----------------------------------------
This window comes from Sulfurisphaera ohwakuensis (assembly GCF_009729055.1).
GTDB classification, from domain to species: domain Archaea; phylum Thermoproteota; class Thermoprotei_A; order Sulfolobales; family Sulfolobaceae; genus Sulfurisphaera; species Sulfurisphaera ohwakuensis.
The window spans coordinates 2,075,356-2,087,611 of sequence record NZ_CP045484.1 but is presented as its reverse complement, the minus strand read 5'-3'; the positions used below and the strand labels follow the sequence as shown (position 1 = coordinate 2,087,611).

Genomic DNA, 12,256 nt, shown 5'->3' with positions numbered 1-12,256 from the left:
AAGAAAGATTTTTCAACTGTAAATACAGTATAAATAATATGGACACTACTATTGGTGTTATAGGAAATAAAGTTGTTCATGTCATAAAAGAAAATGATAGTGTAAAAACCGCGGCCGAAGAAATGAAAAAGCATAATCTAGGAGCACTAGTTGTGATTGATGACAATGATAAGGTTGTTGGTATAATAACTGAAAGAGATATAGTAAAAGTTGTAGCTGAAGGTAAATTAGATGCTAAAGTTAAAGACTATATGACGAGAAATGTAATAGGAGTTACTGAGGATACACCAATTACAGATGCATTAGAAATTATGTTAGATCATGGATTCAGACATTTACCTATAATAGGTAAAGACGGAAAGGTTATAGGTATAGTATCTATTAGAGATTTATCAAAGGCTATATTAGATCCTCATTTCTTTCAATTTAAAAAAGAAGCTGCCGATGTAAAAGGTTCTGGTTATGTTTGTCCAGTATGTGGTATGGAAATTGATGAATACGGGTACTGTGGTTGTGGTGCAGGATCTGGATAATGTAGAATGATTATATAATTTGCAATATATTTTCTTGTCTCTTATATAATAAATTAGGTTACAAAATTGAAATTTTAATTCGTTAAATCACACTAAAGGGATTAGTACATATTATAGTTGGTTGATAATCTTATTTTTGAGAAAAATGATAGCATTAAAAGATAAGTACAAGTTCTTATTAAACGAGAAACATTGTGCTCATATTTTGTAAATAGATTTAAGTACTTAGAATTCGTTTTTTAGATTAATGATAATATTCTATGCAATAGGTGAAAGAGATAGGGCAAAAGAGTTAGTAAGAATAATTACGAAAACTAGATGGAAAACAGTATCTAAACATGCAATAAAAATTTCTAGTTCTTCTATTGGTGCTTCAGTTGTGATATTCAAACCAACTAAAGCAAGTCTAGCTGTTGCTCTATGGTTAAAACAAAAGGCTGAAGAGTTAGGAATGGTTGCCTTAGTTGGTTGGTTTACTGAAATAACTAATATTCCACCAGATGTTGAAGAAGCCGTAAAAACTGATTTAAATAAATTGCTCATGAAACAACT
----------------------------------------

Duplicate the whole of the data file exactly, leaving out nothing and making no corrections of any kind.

This window comes from Sulfurisphaera ohwakuensis (assembly GCF_009729055.1).
GTDB classification, from domain to species: domain Archaea; phylum Thermoproteota; class Thermoprotei_A; order Sulfolobales; family Sulfolobaceae; genus Sulfurisphaera; species Sulfurisphaera ohwakuensis.
The window spans coordinates 2,075,356-2,087,611 of sequence record NZ_CP045484.1 but is presented as its reverse complement, the minus strand read 5'-3'; the positions used below and the strand labels follow the sequence as shown (position 1 = coordinate 2,087,611).

Genomic DNA, 12,256 nt, shown 5'->3' with positions numbered 1-12,256 from the left:
AAGAAAGATTTTTCAACTGTAAATACAGTATAAATAATATGGACACTACTATTGGTGTTATAGGAAATAAAGTTGTTCATGTCATAAAAGAAAATGATAGTGTAAAAACCGCGGCCGAAGAAATGAAAAAGCATAATCTAGGAGCACTAGTTGTGATTGATGACAATGATAAGGTTGTTGGTATAATAACTGAAAGAGATATAGTAAAAGTTGTAGCTGAAGGTAAATTAGATGCTAAAGTTAAAGACTATATGACGAGAAATGTAATAGGAGTTACTGAGGATACACCAATTACAGATGCATTAGAAATTATGTTAGATCATGGATTCAGACATTTACCTATAATAGGTAAAGACGGAAAGGTTATAGGTATAGTATCTATTAGAGATTTATCAAAGGCTATATTAGATCCTCATTTCTTTCAATTTAAAAAAGAAGCTGCCGATGTAAAAGGTTCTGGTTATGTTTGTCCAGTATGTGGTATGGAAATTGATGAATACGGGTACTGTGGTTGTGGTGCAGGATCTGGATAATGTAGAATGATTATATAATTTGCAATATATTTTCTTGTCTCTTATATAATAAATTAGGTTACAAAATTGAAATTTTAATTCGTTAAATCACACTAAAGGGATTAGTACATATTATAGTTGGTTGATAATCTTATTTTTGAGAAAAATGATAGCATTAAAAGATAAGTACAAGTTCTTATTAAACGAGAAACATTGTGCTCATATTTTGTAAATAGATTTAAGTACTTAGAATTCGTTTTTTAGATTAATGATAATATTCTATGCAATAGGTGAAAGAGATAGGGCAAAAGAGTTAGTAAGAATAATTACGAAAACTAGATGGAAAACAGTATCTAAACATGCAATAAAAATTTCTAGTTCTTCTATTGGTGCTTCAGTTGTGATATTCAAACCAACTAAAGCAAGTCTAGCTGTTGCTCTATGGTTAAAACAAAAGGCTGAAGAGTTAGGAATGGTTGCCTTAGTTGGTTGGTTTACTGAAATAACTAATATTCCACCAGATGTTGAAGAAGCCGTAAAAACTGATTTAAATAAATTGCTCATGAAACAACT